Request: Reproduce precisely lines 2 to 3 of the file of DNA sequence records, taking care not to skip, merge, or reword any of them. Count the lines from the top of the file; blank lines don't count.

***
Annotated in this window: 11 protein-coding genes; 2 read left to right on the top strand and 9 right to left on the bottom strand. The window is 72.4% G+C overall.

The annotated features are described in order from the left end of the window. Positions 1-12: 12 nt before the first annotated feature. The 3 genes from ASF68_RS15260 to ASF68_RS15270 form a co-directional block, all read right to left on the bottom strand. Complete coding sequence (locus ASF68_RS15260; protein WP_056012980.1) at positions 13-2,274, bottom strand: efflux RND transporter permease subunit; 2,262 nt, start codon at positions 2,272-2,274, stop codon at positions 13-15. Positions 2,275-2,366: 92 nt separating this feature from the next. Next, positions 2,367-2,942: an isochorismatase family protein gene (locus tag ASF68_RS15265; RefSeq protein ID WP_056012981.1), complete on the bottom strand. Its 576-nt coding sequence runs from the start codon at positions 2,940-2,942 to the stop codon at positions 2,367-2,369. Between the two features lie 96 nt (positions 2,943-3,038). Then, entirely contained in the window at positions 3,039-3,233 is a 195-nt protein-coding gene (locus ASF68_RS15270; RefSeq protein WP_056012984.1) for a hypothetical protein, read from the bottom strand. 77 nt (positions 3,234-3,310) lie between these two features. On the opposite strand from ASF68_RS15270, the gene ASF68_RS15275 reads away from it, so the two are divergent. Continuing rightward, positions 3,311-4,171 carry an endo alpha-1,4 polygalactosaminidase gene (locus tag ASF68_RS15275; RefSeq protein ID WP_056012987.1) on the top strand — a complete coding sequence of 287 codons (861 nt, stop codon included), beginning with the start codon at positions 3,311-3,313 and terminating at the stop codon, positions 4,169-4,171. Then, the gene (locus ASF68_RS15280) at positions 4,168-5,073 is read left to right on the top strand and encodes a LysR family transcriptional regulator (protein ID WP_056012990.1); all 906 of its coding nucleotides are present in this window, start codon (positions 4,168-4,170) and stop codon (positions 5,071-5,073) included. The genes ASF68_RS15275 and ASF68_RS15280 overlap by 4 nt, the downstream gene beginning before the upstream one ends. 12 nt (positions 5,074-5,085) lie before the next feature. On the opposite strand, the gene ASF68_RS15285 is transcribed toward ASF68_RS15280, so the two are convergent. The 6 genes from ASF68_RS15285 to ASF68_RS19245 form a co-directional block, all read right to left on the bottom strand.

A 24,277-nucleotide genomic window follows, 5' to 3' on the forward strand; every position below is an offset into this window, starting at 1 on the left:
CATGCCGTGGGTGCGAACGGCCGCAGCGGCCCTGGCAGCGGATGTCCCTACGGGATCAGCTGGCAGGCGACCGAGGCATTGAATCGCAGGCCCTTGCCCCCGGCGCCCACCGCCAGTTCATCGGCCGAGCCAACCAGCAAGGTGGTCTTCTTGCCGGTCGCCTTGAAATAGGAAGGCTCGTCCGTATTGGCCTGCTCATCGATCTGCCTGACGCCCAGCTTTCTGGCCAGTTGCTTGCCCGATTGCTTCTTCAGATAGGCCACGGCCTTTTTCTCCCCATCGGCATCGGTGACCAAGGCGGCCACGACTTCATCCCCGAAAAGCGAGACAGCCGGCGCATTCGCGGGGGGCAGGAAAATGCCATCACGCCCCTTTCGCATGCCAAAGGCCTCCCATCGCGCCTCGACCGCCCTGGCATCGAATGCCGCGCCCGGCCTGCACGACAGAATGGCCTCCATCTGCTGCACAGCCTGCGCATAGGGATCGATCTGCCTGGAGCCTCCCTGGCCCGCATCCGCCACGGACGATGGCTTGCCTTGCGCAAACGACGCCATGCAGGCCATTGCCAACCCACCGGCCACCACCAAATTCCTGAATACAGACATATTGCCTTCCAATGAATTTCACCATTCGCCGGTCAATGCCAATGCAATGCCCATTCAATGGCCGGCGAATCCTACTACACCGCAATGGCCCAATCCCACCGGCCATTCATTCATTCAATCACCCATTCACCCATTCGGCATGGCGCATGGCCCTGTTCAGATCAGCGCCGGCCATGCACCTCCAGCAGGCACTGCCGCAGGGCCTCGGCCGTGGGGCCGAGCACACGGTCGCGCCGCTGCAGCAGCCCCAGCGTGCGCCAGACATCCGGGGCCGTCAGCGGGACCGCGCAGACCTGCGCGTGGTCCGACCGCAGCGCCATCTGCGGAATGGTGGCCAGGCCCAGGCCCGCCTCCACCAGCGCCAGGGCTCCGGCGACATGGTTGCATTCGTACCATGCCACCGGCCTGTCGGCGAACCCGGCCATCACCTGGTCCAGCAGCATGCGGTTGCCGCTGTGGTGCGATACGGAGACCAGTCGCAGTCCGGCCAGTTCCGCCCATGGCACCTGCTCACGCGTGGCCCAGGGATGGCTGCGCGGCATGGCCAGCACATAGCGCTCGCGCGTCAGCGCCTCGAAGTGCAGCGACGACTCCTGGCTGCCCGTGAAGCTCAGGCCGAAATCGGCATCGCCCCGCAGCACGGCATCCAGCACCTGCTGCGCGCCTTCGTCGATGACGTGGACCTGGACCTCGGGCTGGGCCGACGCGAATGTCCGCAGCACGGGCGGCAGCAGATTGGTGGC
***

The annotated features are described in order from the left end of the window. Positions 1-12: 12 nt before the first annotated feature. The 3 genes from ASF68_RS15260 to ASF68_RS15270 form a co-directional block, all read right to left on the bottom strand. Complete coding sequence (locus ASF68_RS15260; protein WP_056012980.1) at positions 13-2,274, bottom strand: efflux RND transporter permease subunit; 2,262 nt, start codon at positions 2,272-2,274, stop codon at positions 13-15. Positions 2,275-2,366: 92 nt separating this feature from the next. Next, positions 2,367-2,942: an isochorismatase family protein gene (locus tag ASF68_RS15265; RefSeq protein ID WP_056012981.1), complete on the bottom strand. Its 576-nt coding sequence runs from the start codon at positions 2,940-2,942 to the stop codon at positions 2,367-2,369. Between the two features lie 96 nt (positions 2,943-3,038). Then, entirely contained in the window at positions 3,039-3,233 is a 195-nt protein-coding gene (locus ASF68_RS15270; RefSeq protein WP_056012984.1) for a hypothetical protein, read from the bottom strand. 77 nt (positions 3,234-3,310) lie between these two features. On the opposite strand from ASF68_RS15270, the gene ASF68_RS15275 reads away from it, so the two are divergent. Continuing rightward, positions 3,311-4,171 carry an endo alpha-1,4 polygalactosaminidase gene (locus tag ASF68_RS15275; RefSeq protein ID WP_056012987.1) on the top strand — a complete coding sequence of 287 codons (861 nt, stop codon included), beginning with the start codon at positions 3,311-3,313 and terminating at the stop codon, positions 4,169-4,171. Then, the gene (locus ASF68_RS15280) at positions 4,168-5,073 is read left to right on the top strand and encodes a LysR family transcriptional regulator (protein ID WP_056012990.1); all 906 of its coding nucleotides are present in this window, start codon (positions 4,168-4,170) and stop codon (positions 5,071-5,073) included. The genes ASF68_RS15275 and ASF68_RS15280 overlap by 4 nt, the downstream gene beginning before the upstream one ends. 12 nt (positions 5,074-5,085) lie before the next feature. On the opposite strand, the gene ASF68_RS15285 is transcribed toward ASF68_RS15280, so the two are convergent. The 6 genes from ASF68_RS15285 to ASF68_RS19245 form a co-directional block, all read right to left on the bottom strand.

A 24,277-nucleotide genomic window follows, 5' to 3' on the forward strand; every position below is an offset into this window, starting at 1 on the left: